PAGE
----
The problem with Manuka honey is that A) it is expensive, B) more often than not it actually contains very little Manuka C) it is so messy to use.
Although this has not reported on Manuka honey in the US I have no doubt any testing would come to the same conclusion.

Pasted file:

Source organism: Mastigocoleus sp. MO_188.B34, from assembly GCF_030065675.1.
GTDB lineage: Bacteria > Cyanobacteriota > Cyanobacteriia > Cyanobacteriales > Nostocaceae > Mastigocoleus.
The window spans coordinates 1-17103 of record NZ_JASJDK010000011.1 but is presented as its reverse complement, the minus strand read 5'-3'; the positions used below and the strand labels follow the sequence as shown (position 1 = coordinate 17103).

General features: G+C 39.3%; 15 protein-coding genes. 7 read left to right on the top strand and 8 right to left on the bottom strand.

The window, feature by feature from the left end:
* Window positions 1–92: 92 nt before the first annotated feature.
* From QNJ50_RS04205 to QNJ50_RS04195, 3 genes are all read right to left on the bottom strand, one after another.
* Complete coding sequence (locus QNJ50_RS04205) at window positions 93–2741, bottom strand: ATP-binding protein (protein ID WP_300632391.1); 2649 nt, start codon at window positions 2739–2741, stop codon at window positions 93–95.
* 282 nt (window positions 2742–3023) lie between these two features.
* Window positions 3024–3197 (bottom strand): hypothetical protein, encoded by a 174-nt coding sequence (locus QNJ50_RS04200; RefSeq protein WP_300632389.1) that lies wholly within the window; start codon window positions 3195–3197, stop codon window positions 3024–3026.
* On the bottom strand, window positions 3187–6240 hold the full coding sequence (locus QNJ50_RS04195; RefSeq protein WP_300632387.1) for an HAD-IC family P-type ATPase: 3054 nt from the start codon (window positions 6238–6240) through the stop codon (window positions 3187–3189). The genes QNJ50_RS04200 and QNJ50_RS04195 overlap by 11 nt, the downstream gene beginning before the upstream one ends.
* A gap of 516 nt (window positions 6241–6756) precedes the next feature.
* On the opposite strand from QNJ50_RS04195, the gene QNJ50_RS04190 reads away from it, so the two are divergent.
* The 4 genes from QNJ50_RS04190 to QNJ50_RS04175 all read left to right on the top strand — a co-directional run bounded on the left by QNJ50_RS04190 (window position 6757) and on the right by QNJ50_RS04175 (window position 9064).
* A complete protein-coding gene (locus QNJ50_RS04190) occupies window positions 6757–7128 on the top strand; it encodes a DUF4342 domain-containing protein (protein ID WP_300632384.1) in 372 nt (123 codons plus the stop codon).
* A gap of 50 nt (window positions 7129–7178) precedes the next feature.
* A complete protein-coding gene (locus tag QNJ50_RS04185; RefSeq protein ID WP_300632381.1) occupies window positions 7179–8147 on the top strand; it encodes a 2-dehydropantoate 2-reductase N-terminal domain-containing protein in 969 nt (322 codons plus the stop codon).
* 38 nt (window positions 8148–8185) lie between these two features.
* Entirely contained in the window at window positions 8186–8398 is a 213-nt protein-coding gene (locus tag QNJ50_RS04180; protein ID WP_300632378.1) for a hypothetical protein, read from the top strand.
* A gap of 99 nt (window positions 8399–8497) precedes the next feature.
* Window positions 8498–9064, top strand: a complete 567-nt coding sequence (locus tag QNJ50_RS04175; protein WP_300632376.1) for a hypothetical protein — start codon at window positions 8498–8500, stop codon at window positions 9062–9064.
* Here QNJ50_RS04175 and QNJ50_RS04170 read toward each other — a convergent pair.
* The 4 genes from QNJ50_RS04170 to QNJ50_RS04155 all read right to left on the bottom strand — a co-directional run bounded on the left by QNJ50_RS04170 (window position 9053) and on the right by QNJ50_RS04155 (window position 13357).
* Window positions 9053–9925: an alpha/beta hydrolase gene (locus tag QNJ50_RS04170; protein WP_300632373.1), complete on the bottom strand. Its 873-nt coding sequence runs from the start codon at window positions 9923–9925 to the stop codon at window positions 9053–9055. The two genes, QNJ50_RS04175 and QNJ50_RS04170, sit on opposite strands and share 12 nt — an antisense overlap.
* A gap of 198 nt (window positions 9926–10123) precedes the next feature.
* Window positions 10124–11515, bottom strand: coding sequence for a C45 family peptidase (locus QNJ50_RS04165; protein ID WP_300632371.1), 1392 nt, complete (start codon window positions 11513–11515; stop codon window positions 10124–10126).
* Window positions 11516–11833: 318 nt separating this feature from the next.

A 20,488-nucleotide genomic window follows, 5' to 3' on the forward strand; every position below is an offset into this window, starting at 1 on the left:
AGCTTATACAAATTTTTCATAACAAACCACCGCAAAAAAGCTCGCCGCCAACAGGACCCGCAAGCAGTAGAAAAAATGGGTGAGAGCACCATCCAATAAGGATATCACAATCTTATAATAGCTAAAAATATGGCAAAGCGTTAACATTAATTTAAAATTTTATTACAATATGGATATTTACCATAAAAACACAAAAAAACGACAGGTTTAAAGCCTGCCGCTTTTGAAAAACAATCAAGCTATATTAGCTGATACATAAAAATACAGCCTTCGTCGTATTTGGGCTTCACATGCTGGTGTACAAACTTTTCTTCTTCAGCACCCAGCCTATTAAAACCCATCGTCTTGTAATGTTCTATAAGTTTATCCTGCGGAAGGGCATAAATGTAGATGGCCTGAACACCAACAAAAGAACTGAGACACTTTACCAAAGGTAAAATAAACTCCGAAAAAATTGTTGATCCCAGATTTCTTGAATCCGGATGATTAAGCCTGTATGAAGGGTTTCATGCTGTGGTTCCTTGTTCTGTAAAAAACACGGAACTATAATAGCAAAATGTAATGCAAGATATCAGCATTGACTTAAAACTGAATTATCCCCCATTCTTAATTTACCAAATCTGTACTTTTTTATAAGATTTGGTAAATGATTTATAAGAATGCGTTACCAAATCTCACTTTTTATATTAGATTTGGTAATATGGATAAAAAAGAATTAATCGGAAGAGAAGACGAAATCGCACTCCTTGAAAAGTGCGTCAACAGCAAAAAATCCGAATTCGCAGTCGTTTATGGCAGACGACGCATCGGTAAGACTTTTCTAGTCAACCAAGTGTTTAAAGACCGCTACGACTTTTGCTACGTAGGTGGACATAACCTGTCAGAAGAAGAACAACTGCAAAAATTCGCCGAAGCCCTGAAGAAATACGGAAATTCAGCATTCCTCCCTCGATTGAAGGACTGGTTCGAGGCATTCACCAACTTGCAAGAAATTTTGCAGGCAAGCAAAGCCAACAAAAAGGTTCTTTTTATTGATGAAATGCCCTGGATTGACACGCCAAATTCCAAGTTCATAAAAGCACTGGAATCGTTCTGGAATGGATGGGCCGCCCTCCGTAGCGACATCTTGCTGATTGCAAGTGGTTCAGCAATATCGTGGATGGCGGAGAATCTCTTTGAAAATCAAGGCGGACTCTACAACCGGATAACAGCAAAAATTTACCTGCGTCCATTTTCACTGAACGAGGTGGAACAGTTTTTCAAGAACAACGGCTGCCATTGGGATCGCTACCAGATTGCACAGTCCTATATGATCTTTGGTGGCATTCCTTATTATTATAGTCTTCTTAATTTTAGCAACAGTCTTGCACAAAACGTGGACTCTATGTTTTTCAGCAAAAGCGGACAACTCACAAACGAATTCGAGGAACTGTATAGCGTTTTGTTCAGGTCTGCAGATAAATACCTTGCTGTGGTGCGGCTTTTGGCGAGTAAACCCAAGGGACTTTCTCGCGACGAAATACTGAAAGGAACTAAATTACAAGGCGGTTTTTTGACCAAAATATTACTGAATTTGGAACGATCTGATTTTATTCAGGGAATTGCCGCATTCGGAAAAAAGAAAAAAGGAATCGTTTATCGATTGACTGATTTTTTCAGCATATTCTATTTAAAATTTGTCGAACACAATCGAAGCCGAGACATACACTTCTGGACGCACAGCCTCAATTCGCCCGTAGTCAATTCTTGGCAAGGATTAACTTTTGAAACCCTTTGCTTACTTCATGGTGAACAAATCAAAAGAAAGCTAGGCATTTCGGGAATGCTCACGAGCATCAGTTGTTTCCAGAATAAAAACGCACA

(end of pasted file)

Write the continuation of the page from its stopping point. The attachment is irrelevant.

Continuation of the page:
As a result of the high premium paid for mānuka honey, an increasing number of products now labelled as such worldwide are counterfeit or adulterated. According to research by UMFHA, the main trade association of New Zealand mānuka honey producers, whereas 1,700 tons of mānuka honey are made there annually representing almost all the world's production, some 10,000 tons of produce is being sold internationally as mānuka honey, including 1,800 tons in the UK. In governmental agency tests in the UK between 2011 and 2013, a majority of mānuka-labelled honeys sampled lacked the non-peroxide anti-microbial activity of mānuka honey. Likewise, of 73 samples tested by UMFHA in Britain, China and Singapore in 2012-13, 43 tested negative. Separate UMFHA tests in Hong Kong found that 14 out of 56 mānuka honeys sampled had been adulterated with syrup. In 2013, the UK Food Standards Agency asked trading standards authorities to alert mānuka honey vendors to the need for legal compliance. There is a confusing range of systems for rating the strength of mānuka honeys. In one UK chain in 2013, two products were labelled "12+ active" and "30+ total activity" respectively for "naturally occurring peroxide activity" and another "active 12+" in strength for "total phenol activity", yet none of the three was labelled for the strength of the non-peroxide antimicrobial activity specific to mānuka honey.